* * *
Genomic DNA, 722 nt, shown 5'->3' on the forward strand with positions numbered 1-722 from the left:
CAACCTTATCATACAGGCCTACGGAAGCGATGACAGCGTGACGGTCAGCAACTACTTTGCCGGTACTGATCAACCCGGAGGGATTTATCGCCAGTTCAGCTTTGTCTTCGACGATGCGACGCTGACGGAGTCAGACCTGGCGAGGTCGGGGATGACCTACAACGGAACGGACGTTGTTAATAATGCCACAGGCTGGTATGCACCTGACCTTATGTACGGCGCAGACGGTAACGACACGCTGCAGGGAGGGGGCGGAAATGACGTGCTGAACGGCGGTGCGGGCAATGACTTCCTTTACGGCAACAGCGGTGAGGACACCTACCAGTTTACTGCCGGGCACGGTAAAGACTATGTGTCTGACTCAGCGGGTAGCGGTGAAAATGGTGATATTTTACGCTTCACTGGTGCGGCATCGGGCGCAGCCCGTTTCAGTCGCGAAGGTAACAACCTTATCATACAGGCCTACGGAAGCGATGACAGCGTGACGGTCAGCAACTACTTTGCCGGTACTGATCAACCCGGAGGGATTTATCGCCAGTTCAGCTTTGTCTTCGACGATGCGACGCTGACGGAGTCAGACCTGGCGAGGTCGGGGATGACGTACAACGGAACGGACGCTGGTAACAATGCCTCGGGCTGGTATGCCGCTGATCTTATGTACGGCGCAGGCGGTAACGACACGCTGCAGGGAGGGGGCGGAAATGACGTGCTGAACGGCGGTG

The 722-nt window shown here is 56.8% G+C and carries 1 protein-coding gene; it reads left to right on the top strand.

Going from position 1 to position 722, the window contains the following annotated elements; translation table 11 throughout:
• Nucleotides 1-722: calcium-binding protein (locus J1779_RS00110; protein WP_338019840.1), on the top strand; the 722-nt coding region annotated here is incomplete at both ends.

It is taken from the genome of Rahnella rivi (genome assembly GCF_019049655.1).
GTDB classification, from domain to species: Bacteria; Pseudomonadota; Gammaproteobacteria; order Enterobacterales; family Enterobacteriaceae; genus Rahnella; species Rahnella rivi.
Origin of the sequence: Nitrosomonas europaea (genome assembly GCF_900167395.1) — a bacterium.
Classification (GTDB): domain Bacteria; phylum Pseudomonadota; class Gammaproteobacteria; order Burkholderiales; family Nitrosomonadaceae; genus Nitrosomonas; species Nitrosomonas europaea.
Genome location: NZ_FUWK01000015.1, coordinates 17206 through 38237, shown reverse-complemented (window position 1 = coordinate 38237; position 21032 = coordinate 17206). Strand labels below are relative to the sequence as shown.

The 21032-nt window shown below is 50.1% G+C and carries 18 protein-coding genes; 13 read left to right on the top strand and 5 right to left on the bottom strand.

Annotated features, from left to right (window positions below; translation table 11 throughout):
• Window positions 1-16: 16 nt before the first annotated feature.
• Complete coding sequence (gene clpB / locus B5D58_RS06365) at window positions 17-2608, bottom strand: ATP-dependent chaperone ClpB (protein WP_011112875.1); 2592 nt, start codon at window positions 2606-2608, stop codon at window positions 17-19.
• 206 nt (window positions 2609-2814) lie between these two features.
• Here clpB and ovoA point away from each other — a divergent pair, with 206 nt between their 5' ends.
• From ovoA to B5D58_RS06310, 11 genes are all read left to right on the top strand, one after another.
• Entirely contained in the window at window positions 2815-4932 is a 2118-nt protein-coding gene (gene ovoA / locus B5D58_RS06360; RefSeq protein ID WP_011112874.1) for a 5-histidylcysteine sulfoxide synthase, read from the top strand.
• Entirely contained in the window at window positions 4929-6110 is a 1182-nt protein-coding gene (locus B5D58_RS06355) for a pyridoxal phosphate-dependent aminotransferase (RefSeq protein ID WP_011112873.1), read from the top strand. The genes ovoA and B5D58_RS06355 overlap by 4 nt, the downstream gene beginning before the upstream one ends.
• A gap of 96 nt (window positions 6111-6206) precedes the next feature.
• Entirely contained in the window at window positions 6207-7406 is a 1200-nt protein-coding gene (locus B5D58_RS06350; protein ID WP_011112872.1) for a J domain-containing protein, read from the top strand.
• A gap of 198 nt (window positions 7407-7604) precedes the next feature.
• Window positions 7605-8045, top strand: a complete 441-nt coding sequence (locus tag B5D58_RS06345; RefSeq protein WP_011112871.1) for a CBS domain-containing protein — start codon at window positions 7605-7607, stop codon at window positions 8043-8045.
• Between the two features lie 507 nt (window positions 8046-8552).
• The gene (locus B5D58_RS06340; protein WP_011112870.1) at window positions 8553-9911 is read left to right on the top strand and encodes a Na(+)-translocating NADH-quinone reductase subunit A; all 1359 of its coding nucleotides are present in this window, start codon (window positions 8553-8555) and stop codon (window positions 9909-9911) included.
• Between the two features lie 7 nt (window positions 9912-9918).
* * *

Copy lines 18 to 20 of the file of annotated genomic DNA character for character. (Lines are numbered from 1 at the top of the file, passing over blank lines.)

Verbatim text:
• Entirely contained in the window at window positions 2815-4932 is a 2118-nt protein-coding gene (gene ovoA / locus B5D58_RS06360; RefSeq protein ID WP_011112874.1) for a 5-histidylcysteine sulfoxide synthase, read from the top strand.
• Entirely contained in the window at window positions 4929-6110 is a 1182-nt protein-coding gene (locus B5D58_RS06355) for a pyridoxal phosphate-dependent aminotransferase (RefSeq protein ID WP_011112873.1), read from the top strand. The genes ovoA and B5D58_RS06355 overlap by 4 nt, the downstream gene beginning before the upstream one ends.
• A gap of 96 nt (window positions 6111-6206) precedes the next feature.